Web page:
Netflix has reported that western audiences love South African content. These audiences are three times more likely to travel here, after watching a local show or movie. The Made in South Africa collection on the streaming service features local content across genres. One of those is the film, Angeliena which we watched in disbelief.
Angeliena (Euodia Samson) is a parking attendant at a local hospital in Cape Town. Her character dreams of travelling the world. She adorns her home and work space with travel postcards and other imagery. The magic realism is clear with her daydreaming and the use of colour throughout the film.
A parallel story is the head of the hospital, Dr Mitchell (Colin Moss) as the villain who wants to get automated parking. The next 60 or so odd minutes then become a downhill ride of caricatures, plot holes and over the top kak. I still can’t believe it was written, let alone approved.
Angeliena gets diagnosed with a degenerative disease. Her best friend, Captain (Tshamano Sebe) dies and leaves her a message to pursue her dreams of travel. She then books her round the world trip ticket. The first bad trope is Angeliena approaching a Rastafari man in her community for a fake passport. This was so unnecessary. We get that she has struggled her whole life but it is in those finer details where stereotypes get perpetuated. What’s worse is that Angeliena had the money for a passport through legal channels.
The dialogue is clear and accurately used. But the accent and the exaggerated pronunciations from Angeliena are too much. As coloured people, we have distinct accents, but nothing so forced. The next few scenes get even worse. It is like the director googled “coloured people in cape town” and then used the top five results.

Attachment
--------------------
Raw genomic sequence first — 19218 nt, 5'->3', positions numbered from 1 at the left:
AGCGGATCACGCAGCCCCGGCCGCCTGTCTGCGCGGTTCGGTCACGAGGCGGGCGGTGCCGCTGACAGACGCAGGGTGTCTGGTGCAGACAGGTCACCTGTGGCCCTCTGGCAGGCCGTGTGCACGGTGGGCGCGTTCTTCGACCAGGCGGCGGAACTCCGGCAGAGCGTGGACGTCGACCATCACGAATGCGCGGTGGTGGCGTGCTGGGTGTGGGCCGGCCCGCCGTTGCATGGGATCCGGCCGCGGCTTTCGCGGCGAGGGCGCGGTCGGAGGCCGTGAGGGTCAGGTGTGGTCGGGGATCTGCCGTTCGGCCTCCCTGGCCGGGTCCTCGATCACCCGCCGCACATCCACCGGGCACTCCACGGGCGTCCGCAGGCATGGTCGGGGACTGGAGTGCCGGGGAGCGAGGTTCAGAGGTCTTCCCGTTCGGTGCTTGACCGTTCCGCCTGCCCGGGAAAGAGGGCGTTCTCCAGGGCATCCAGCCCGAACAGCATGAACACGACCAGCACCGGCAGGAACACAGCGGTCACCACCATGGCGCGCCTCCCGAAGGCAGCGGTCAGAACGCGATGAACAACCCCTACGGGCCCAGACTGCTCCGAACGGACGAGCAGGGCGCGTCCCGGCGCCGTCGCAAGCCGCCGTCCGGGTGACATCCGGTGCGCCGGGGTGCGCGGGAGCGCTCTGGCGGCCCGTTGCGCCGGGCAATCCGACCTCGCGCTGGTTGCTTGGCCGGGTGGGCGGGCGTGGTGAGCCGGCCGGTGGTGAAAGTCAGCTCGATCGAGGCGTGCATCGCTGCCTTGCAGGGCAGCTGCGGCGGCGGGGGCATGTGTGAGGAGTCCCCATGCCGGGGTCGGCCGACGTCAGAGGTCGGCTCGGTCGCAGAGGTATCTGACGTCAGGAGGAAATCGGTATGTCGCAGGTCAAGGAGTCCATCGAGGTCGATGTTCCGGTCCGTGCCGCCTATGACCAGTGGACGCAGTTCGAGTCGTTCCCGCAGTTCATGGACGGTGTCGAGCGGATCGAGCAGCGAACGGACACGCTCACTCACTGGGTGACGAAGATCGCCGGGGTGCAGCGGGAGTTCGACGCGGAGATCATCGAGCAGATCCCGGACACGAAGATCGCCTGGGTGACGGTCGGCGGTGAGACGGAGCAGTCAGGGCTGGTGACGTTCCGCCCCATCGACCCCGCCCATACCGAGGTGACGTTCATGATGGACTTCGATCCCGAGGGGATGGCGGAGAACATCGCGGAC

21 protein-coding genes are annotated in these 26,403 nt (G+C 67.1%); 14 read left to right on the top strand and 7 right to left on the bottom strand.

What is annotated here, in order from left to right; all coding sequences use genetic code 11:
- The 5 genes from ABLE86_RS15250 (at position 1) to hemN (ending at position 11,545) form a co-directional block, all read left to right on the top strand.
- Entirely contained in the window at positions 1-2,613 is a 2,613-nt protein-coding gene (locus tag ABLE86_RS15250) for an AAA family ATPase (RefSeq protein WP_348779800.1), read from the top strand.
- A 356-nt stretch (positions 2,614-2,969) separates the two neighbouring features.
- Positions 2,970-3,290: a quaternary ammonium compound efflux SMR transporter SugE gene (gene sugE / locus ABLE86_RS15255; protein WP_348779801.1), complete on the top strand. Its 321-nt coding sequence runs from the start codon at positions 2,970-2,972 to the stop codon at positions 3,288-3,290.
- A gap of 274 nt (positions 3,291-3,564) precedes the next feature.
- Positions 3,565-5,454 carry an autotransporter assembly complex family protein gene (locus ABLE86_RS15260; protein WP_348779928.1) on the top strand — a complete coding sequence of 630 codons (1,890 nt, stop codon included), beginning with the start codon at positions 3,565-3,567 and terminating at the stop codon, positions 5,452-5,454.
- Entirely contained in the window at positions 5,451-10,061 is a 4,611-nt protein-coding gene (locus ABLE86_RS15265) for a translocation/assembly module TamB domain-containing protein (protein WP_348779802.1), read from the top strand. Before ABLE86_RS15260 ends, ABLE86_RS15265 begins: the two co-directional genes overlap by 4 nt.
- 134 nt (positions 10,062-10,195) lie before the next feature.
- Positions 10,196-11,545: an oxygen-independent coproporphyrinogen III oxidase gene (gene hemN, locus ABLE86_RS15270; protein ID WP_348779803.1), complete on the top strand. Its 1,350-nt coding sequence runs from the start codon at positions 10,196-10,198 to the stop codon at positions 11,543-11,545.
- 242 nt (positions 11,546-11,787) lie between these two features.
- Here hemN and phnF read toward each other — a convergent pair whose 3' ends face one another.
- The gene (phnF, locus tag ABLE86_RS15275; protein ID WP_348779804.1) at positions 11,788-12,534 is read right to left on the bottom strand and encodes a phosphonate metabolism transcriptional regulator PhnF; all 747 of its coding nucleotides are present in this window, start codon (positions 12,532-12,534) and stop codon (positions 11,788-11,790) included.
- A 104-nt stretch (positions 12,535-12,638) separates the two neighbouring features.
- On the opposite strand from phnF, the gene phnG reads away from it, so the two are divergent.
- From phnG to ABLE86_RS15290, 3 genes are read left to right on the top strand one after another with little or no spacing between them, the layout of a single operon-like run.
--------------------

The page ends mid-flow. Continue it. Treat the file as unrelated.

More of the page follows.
There is literally a scene with Cape Minstrels at a party for Angeliena. We all know the minstrels are highly organised and most likely to participate in competition rather than just turn up at a party. There is a scene with the Nurul Islam mosque to add some colour I suppose. There could have just been a Muslim Coloured character. But the director probably thought without conspicuous turrets of a masjid, it wouldn’t look authentic enough. Samson is supported though by capable and talented performers like June van Merch and Nicole Madell.
The danger of caricatures
The movie is a dramedy. Maybe the point was to keep it light-hearted. But not at the expense of a community that the writer-director knows nothing about. The tropes are so glaring. Angeliena is happy-go-lucky and living life no matter how down on her luck she is. This is the “jolly H*tnot” caricature, or the “nar” (clown in afrikaans) narrative. This was problematised in Zimitri Erasmus and Edgar Pieterse’s Discourses on Coloured Identities.
This laziness is indicative in Angeliena’s character. It seems easier to portray the default stereotype, than to interrogate the community and its nuances. Any Coloured person would tell you that humour has always been a coping mechanism. It has always been a way to handle trauma that is still here for us. We put on voices and faces to navigate the world better. We have been subject to these portrayals because no one does better.
There was such a great opportunity to introduce KhoiKhoi mysticism and culture. There were also missed opportunities to introduce iconic symbols like the Rieldansers of Namakwaland. A cultural practice deeply rooted in indigenous and ancient practice. Yet all we get is a google search collage of coloured culture.
There is also an unnecessary long scene of a shack demolition. This is trauma porn. It was macabre. Demolitions of informal housing is a common occurrence in South Africa.
Colin Moss expertly plays the villain. His character is written well and consistent. He has a few scenes with Thapelo Mokoena that helps the plot move along. Please watch this movie. Let us all support local films. But let’s not keep quiet when it is a piece of kak. Samson’s talents are wasted here. This movie is the perfect example of how NOT to write about communities you know nothing about.